It was exciting to see that some of you took the suggestions on equation grammar to heart. What might even be closer to your heart is the hyphen (-).
Ah, the hyphen, derived from the Greek word that literally translates to “under one.” Those who have seen My Big Fat Greek Wedding know that the father tries to connect every word to its “Greek origin”--even if the word itself isn’t Greek (like “kimono”). Be rest assured, though, even with those pesky Romans, the meaning still rings true. In fact, it was those “pesky Romans” who changed the original hyphen (which had been a “tie mark”) to the hyphen we know and love today.
History and pop culture aside, the hyphen is one of the most useful little tools we’ve got as writers and editors. Other than Windex, that is.
As you can imagine, the hyphen is very easily overused...and misused. In an attempt to not send you to sleep with extraneous detail, we are going to cover the cases you will most often need for our type of editing.
(1) Hyphens with compound modifiers, before the noun.
Here’s an example: “He likes hot-chocolate-flavored ice cream.”
Without the hyphen, “He likes hot chocolate flavored ice cream.” This makes no sense: is the ice cream...hot? What universe allows for hot ice cream?
There are times when the hyphen isn’t necessary for these before-the-noun compound modifiers. (See what we did there?) This is the case when the first modifier ends in “-ly.” For example, “The carefully placed shoebox.” There’s no need for a hyphen there. You also do not need hyphens for common compound modifiers, like “middle school teacher” or “senior vice president.” (Because...well, that’d just get irritating and fast.)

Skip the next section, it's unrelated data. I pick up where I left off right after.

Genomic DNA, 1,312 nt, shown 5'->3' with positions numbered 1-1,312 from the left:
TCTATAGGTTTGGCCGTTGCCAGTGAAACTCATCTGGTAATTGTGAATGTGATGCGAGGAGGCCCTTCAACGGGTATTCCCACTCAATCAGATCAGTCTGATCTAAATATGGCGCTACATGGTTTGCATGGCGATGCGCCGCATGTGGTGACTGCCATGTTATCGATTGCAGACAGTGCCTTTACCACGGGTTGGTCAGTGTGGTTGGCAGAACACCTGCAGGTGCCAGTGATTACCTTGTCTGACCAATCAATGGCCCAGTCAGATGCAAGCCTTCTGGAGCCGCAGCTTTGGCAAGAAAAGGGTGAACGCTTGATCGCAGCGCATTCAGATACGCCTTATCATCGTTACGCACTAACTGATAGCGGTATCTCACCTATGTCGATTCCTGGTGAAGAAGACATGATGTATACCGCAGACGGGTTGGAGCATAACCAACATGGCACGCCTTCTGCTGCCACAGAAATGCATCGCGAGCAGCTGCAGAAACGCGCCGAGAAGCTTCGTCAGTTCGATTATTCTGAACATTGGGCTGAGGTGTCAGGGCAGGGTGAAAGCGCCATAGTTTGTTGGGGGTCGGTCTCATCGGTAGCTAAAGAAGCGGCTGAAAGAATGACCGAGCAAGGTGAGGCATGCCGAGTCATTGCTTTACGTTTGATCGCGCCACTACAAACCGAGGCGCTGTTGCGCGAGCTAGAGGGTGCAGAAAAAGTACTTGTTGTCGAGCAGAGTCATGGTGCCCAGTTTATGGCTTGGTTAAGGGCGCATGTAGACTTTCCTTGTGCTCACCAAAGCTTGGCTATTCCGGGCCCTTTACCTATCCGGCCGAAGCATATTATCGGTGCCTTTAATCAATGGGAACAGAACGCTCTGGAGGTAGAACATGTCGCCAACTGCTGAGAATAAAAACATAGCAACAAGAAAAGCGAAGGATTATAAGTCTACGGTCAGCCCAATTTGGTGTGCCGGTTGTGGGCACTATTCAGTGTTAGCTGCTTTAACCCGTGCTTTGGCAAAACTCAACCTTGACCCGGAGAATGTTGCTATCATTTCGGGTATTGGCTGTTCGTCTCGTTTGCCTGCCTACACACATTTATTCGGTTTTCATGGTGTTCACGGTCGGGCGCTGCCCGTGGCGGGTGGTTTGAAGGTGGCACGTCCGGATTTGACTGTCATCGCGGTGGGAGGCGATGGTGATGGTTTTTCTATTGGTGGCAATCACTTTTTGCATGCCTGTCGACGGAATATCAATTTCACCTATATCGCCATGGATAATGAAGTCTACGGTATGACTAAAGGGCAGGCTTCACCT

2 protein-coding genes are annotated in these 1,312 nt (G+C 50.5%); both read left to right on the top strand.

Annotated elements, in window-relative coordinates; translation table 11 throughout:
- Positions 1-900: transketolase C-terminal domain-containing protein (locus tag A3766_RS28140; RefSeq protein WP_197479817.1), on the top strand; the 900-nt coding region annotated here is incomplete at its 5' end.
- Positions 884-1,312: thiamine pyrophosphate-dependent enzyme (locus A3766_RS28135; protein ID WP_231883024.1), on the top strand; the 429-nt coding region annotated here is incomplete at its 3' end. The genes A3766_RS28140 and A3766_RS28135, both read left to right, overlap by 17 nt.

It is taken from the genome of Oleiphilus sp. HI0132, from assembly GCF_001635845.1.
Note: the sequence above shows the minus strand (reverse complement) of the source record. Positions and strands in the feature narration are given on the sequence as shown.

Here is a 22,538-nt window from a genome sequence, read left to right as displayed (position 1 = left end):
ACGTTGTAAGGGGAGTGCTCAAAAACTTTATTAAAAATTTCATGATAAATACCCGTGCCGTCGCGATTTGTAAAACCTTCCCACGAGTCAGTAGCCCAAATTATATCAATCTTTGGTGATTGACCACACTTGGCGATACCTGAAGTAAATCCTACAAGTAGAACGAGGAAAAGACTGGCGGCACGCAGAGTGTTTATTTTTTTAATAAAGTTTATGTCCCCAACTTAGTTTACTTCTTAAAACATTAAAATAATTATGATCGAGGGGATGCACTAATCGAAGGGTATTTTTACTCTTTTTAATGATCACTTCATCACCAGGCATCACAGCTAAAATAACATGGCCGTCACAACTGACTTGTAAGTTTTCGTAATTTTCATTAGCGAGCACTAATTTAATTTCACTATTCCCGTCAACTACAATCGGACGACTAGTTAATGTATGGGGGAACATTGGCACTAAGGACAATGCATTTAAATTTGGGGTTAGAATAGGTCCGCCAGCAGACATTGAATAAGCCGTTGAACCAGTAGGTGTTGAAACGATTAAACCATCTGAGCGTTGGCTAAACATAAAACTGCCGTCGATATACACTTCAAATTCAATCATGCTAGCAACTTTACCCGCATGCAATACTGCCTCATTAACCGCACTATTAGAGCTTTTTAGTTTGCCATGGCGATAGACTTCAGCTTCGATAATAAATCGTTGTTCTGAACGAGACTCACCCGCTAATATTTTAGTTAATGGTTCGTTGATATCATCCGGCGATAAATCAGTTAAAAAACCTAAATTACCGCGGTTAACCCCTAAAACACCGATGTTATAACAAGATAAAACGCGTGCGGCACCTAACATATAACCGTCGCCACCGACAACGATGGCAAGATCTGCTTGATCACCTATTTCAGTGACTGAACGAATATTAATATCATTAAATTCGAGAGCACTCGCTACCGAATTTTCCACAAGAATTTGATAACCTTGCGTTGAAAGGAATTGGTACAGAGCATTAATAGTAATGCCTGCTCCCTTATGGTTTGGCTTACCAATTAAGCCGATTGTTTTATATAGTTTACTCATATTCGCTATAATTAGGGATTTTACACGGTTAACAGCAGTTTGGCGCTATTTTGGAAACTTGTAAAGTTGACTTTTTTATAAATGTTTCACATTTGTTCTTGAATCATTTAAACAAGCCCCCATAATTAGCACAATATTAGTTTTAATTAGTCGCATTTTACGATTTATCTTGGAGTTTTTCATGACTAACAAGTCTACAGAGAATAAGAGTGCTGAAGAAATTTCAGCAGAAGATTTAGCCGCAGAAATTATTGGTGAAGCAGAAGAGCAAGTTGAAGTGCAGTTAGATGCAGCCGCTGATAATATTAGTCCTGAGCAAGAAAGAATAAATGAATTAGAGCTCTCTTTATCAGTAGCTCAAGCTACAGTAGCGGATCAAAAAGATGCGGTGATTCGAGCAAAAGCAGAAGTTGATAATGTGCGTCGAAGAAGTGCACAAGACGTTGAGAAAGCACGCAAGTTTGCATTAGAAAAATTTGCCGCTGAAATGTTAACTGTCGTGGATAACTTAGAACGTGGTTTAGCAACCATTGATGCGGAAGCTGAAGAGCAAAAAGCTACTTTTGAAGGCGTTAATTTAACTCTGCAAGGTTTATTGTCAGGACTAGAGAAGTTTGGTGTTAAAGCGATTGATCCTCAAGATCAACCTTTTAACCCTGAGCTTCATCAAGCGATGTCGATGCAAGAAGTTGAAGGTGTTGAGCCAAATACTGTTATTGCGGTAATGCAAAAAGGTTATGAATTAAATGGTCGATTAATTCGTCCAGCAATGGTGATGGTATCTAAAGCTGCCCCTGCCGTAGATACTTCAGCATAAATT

Note, also, how we say before the noun. Rarely, if ever, do you do this type of hyphenation after the noun. To introduce some numbers into the mix, let’s look at this example:
“The 7-year-old boy” (compound modifier before the noun)
“The boy who’s 7 years old” (compound modifier after the noun)
The same goes for SCIENCE!
“a 10-cm-long beaker” vs. “a beaker 10 cm in length”
Without the hyphen in the first one, you’d get, “a 10 cm long beaker.” Do you see how that messes with the clarity?
(2) “Suspended” hyphens
It sounds like something out of a sci-fi film: “Sir, we tried to escape but the Suspended Hyphens destroyed our entire galactic fleet!” (Or, at the very least, it’d be a great name for a really nerdy sports team or a rock band.)
These don’t come up often, but in our line of work, you might come across them more than your average editor. Especially in the methods section. Everyone’s favorite section.
Here’s an example: “The 6- and 7-year-old children tore up the playground.”
Sounds violent, but it’s correct.
Here’s another one: “We broke up the participants into 3-, 4-, and 5-person groups.”
Of course, there are many more ways to use hyphens, some more technical than others. However, this is a good primer for you to continue your quest towards truth, the Holy Grail, and (yes) even a cleaner manuscript.
(Please retain the reference in reprint: http://www.letpub.com/index.php?page=author_education_hyphen)